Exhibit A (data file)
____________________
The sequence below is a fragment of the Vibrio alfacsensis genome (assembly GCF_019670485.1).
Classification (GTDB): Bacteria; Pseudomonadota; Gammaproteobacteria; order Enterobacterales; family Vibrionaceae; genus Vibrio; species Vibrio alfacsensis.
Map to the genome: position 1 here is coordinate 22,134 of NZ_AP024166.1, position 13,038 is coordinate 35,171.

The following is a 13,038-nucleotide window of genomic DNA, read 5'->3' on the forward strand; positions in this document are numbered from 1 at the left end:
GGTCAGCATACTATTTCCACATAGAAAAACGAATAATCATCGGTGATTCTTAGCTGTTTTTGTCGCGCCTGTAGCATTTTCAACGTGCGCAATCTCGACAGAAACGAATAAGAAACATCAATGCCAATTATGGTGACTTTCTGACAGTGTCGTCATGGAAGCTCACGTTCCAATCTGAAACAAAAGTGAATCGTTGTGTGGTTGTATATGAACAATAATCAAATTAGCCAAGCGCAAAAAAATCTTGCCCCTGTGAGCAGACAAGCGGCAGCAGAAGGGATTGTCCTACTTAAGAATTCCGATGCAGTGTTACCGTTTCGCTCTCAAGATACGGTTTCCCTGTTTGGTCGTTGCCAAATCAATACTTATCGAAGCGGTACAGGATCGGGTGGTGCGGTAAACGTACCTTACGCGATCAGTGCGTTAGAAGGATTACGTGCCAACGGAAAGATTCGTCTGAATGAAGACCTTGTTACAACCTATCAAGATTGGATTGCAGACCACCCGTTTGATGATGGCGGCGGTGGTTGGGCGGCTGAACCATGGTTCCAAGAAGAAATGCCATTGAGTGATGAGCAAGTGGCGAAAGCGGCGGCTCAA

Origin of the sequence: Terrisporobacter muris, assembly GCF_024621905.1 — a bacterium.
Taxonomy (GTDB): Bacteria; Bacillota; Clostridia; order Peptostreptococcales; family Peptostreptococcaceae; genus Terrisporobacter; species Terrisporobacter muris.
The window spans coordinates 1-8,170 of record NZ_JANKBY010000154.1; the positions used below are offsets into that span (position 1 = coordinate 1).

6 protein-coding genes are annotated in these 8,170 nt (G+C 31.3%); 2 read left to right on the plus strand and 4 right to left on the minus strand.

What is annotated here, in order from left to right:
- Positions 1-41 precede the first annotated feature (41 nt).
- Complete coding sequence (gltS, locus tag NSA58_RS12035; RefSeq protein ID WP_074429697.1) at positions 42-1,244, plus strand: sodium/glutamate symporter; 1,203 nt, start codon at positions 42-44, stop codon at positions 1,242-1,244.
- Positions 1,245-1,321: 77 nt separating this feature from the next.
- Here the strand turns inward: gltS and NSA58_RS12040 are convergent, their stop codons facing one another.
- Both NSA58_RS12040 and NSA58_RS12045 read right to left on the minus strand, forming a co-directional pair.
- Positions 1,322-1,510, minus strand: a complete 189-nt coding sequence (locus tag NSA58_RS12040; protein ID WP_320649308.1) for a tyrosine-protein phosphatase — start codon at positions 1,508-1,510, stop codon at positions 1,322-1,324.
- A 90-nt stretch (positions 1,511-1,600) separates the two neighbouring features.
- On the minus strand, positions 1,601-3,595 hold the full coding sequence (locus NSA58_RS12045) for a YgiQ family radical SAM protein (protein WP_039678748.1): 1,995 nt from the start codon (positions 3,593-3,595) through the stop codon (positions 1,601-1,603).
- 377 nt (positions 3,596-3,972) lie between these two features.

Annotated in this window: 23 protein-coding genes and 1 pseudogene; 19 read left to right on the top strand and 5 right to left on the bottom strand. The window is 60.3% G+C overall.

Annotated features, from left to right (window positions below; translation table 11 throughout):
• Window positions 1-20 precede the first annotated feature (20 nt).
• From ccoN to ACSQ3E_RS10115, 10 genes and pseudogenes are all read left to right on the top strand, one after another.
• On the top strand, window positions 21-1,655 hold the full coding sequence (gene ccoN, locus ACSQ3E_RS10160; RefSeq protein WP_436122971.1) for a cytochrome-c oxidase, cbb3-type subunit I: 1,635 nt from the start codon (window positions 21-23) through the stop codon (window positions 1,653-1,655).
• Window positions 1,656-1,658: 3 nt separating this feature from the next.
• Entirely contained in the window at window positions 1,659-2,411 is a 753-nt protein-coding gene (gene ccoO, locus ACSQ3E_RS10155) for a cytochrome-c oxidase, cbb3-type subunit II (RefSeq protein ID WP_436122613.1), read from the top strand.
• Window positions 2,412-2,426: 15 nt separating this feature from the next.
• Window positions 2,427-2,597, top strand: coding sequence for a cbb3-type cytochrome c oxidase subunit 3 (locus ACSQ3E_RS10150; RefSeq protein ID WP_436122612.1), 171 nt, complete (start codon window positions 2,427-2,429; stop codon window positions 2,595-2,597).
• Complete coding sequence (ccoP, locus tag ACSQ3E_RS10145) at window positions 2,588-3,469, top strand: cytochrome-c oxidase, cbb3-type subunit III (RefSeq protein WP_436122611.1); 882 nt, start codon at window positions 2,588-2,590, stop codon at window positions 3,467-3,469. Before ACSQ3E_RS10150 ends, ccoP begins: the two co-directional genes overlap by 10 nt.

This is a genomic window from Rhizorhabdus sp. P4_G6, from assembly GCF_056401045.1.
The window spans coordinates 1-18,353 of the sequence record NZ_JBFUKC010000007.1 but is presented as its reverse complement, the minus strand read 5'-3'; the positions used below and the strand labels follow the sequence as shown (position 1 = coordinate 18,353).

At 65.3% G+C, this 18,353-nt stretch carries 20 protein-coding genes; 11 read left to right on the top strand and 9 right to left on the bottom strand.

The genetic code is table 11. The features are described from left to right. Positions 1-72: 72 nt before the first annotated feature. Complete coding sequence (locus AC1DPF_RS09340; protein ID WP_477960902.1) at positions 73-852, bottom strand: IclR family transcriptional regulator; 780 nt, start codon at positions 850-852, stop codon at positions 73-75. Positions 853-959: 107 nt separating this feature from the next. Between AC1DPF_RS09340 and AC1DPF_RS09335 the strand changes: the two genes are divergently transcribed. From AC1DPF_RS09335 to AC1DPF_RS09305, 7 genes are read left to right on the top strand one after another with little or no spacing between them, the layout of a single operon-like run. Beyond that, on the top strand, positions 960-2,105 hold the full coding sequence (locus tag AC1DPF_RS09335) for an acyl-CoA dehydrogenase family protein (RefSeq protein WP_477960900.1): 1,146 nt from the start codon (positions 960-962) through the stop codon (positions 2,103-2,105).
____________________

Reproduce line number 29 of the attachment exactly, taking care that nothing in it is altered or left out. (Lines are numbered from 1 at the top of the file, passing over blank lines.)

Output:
• Complete coding sequence (ccoP, locus tag ACSQ3E_RS10145) at window positions 2,588-3,469, top strand: cytochrome-c oxidase, cbb3-type subunit III (RefSeq protein WP_436122611.1); 882 nt, start codon at window positions 2,588-2,590, stop codon at window positions 3,467-3,469. Before ACSQ3E_RS10150 ends, ccoP begins: the two co-directional genes overlap by 10 nt.